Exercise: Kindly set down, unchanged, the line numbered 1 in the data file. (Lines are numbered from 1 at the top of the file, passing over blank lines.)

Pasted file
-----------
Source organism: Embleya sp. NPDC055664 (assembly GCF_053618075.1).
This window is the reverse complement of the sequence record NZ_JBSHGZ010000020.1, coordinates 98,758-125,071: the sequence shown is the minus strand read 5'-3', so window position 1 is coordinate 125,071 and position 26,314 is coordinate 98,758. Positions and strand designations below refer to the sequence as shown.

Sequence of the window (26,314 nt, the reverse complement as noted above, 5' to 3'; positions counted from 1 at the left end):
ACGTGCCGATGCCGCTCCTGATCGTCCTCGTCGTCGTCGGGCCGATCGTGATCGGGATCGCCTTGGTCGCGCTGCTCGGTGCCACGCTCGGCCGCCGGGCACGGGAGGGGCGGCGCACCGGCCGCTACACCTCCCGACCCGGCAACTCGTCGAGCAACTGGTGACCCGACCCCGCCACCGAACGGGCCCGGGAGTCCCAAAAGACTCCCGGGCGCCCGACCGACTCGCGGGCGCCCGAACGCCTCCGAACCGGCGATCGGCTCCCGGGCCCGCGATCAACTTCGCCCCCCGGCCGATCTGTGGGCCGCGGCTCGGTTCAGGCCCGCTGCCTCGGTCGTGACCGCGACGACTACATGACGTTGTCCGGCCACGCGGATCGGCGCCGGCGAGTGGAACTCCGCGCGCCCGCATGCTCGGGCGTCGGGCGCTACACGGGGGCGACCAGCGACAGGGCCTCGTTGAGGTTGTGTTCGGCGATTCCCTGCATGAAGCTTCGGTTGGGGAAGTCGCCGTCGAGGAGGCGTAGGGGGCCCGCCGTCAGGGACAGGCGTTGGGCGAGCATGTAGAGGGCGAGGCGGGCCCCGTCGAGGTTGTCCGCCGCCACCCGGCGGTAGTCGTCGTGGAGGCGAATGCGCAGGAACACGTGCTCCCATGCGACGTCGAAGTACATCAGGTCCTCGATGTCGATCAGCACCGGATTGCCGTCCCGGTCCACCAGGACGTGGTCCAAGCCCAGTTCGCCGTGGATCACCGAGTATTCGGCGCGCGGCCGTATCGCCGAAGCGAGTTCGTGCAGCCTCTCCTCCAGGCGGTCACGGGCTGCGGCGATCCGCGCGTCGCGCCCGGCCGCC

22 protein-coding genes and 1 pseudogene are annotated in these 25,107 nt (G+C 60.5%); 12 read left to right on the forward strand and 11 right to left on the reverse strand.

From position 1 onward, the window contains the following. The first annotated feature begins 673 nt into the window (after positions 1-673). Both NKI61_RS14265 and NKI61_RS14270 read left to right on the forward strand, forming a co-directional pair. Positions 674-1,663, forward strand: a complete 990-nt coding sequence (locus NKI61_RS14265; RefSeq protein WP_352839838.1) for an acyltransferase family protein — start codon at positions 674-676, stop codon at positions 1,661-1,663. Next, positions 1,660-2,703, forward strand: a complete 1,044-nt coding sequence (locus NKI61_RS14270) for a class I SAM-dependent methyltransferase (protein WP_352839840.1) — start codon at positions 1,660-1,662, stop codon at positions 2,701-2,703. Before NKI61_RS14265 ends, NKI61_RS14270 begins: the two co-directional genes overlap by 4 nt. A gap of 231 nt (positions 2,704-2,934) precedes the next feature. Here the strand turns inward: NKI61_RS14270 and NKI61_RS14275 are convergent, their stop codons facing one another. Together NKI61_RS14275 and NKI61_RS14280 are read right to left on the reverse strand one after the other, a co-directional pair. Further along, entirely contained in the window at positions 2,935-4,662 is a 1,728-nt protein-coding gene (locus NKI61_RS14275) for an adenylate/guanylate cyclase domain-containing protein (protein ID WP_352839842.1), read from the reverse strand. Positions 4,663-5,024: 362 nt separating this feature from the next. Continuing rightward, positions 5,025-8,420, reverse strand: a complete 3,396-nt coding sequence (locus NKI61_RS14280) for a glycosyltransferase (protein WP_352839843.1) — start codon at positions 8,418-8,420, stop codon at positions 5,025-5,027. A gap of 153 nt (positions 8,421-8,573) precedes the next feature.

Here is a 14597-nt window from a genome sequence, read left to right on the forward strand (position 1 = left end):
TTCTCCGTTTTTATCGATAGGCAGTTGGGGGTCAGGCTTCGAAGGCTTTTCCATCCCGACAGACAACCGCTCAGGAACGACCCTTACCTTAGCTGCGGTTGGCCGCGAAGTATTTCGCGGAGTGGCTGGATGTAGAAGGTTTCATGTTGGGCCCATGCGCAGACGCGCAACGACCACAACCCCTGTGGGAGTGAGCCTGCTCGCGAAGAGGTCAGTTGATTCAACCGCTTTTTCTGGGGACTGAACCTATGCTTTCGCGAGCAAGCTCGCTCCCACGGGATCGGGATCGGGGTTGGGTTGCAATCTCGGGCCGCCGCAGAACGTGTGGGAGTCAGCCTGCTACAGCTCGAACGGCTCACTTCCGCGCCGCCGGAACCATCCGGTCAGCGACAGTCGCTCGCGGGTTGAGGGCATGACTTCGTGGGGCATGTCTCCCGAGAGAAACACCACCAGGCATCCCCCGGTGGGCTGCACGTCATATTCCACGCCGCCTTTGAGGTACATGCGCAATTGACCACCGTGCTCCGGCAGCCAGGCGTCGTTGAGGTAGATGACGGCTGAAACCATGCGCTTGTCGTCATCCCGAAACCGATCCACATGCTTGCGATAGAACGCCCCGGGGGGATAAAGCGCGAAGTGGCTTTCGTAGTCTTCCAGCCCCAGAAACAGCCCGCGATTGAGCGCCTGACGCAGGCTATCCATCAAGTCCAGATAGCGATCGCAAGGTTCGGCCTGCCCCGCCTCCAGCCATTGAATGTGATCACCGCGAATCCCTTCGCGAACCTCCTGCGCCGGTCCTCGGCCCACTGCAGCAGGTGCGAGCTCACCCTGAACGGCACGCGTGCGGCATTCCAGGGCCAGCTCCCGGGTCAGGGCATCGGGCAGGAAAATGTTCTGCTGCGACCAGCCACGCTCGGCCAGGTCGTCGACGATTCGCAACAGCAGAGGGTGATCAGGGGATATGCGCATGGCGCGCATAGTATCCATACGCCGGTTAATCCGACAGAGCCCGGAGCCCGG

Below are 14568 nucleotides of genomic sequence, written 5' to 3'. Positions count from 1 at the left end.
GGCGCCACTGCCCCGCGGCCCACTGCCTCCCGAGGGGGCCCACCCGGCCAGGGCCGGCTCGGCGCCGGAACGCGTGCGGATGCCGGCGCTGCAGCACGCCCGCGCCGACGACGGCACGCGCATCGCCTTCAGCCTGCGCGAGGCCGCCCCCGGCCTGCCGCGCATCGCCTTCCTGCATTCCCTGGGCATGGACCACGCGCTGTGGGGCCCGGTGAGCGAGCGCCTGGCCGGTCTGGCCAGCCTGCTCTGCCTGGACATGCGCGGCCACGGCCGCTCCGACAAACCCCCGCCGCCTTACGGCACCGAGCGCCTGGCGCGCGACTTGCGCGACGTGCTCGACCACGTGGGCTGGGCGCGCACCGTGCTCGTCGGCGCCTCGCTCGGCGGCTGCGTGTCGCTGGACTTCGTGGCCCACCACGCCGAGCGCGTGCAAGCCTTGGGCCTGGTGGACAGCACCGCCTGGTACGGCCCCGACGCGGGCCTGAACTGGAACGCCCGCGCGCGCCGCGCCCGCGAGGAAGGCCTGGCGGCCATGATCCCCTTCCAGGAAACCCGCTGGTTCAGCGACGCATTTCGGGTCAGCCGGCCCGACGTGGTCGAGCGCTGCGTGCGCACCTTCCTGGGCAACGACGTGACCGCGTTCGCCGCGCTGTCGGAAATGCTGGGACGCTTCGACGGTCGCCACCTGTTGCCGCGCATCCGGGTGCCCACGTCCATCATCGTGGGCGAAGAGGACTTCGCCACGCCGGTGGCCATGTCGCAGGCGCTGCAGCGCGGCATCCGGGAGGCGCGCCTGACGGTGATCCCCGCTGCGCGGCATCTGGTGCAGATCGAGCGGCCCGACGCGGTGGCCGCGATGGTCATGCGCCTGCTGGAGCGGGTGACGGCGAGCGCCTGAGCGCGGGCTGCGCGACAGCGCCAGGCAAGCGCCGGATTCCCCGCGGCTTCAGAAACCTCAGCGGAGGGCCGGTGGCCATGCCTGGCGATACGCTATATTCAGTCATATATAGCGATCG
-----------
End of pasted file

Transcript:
Source organism: Embleya sp. NPDC055664 (assembly GCF_053618075.1).